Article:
The euro’s founding father has warned that Europe’s latest plan for an EMU-wide finance ministry is a dangerous attempt to smuggle through political union, and breaches the basic tenets of modern democracy.
Professor Otmar Issing, the chief architect of monetary union through its early years, said it would be “dangerous” to transfer control over tax and spending to the EU federal level before full political union has been established first on democratic foundations.
Such a quantum leap in the constitutional structure of Europe – effectively the creation of an EU superstate, with a parliament comparable in power to the US Congress – is unthinkable in the current political atmosphere.
It would require referenda across Europe, and a two-thirds majority in both houses of the German parliament. “The chances of political union are close to zero,” he said, speaking at the Ambrosetti forum of world policymakers on Lake Como.
If Europe were to jump the gun and force the pace of integration, this would lead to a rogue plenipotentiary with unbridled powers over sensitive issues of national life. “It is hard to see how it could be given democratic accountability,” he said.
Prof Issing, a towering figure in the pre-EMU Bundesbank and the European Central Bank’s first chief economist, said control of budgets must for now be left to national government and sovereign parliaments that are genuinely answerable to their own peoples. “Political union cannot be obtained in the European Union by the back door. It is a violation of the principle of no taxation without representation, and represents a wrong and dangerous approach,” he said.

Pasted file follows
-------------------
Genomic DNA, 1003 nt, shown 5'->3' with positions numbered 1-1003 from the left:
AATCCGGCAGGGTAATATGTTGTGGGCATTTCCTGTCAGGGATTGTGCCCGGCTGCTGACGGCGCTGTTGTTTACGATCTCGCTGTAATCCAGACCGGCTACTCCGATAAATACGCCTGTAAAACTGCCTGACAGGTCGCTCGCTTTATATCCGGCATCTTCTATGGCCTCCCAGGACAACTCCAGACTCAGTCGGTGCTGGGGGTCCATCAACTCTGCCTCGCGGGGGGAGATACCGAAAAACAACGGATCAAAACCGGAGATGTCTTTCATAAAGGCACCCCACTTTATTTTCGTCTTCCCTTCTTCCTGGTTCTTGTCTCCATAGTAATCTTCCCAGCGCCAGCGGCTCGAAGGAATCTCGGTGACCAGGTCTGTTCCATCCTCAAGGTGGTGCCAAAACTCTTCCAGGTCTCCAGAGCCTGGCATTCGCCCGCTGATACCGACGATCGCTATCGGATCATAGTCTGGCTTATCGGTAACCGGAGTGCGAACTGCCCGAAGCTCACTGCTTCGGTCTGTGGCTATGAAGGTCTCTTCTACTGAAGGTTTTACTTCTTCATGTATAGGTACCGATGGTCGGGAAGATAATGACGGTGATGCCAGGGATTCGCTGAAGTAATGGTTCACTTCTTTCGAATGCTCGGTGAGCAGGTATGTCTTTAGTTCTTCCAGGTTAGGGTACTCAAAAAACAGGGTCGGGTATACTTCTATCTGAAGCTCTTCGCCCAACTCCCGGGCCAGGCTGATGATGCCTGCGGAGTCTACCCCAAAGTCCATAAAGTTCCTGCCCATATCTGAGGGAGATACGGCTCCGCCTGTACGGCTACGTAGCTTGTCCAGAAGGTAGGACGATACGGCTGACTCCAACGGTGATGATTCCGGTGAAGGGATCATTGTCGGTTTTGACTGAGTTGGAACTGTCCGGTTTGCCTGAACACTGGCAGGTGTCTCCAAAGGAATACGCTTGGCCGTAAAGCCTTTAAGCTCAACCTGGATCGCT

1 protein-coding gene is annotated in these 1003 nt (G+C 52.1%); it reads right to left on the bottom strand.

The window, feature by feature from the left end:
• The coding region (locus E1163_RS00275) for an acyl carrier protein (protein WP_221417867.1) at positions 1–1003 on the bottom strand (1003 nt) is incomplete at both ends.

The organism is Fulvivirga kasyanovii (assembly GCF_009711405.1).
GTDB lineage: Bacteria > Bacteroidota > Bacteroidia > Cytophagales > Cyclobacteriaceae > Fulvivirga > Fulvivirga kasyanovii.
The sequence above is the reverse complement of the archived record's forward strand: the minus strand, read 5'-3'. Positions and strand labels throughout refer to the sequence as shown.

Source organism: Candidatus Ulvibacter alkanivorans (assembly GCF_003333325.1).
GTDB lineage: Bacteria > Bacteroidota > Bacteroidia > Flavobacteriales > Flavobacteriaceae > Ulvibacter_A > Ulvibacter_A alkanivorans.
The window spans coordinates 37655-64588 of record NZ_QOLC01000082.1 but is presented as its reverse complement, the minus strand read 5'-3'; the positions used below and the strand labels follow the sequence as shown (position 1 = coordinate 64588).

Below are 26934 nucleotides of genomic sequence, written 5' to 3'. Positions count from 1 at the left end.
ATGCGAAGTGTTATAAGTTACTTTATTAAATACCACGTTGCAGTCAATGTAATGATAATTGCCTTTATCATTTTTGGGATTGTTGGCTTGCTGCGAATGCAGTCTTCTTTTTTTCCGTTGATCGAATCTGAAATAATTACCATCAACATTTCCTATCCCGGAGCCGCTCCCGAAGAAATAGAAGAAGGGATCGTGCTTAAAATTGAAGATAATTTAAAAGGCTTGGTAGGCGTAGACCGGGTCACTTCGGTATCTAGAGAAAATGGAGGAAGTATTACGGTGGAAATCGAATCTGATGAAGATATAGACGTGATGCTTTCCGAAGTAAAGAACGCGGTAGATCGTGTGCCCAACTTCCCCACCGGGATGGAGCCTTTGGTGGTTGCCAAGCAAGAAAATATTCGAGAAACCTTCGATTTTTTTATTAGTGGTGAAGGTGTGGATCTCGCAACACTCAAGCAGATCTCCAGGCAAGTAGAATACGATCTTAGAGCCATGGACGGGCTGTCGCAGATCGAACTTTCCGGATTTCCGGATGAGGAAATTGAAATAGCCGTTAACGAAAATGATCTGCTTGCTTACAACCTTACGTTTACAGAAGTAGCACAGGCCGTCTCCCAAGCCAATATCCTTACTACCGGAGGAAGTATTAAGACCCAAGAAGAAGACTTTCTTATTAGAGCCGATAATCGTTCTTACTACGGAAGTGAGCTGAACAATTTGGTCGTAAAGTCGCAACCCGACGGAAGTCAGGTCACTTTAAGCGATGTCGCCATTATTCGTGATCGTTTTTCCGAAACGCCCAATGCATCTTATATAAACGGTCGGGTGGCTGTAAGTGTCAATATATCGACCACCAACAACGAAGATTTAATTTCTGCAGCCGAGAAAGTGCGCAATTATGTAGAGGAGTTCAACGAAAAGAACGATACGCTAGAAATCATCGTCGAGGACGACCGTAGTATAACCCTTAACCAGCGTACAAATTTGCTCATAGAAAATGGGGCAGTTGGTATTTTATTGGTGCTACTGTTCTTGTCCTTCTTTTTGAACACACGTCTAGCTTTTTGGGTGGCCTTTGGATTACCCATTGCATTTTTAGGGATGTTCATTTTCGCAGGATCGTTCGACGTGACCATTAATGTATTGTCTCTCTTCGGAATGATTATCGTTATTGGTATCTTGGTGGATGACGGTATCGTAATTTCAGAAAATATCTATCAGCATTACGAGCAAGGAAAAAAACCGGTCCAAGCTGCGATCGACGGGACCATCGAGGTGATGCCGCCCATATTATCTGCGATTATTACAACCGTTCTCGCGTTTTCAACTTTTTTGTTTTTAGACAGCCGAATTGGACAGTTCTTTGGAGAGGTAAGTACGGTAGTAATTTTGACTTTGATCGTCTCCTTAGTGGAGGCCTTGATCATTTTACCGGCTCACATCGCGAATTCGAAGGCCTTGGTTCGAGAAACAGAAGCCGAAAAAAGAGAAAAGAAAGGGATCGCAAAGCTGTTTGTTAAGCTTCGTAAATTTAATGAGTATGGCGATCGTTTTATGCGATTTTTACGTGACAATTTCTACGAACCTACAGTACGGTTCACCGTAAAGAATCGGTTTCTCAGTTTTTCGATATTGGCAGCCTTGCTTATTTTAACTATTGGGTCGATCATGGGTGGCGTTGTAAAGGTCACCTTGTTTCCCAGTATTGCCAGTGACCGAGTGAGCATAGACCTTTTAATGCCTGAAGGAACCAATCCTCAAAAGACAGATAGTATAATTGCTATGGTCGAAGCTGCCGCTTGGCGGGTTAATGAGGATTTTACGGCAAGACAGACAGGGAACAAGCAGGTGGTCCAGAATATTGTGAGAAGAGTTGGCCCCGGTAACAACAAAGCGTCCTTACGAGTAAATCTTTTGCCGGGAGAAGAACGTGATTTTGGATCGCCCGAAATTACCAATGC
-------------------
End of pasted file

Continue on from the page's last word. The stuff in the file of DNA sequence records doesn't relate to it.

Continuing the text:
Prof Issing was making a clear allusion to the American Revolution and the events that led up to the English Civil War in the 1640s, two great struggles triggered by a monarchical assault on the parliamentary power of the purse. The early democracies of Europe were all rooted in legislative control over spending.
The proposals for an EMU finance ministry emerged in a paper by the heads of the Commission, Council, Parliament, Eurogroup, and ECB in June, a document known as the “Five Presidents Report”.
It will start with an advisory European fiscal board and a strategic investment fund with enhanced powers, clearly a finance ministry in embryo. It will graduate towards a “euro area Treasury” from 2017 onwards, anchored in the EU treaties.
The report says that the new machinery will be established on a “lasting, fair and democratically legitimate basis”, and is in many ways a soul-searching admission that the EMU project has gone badly wrong, leading to bitter divisions.
Yet critics warn that the EU is once again putting the cart before the horse. They point to the same fundamental errors that have led to perma-crisis in monetary union and spawned populist revolts across much of the EU.
Prof Issing has always been open to an authentic United States of Europe similar to the US federal democracy. What he objects to is a deformed halfway house where supra-national bodies take decisions behind closed doors.
The euro may survive “for a period” under its current structure, but it will break apart if the principles of monetary union are permanently violated. “Pacta sunt servanda (Agreements must be kept),” said Prof Issing.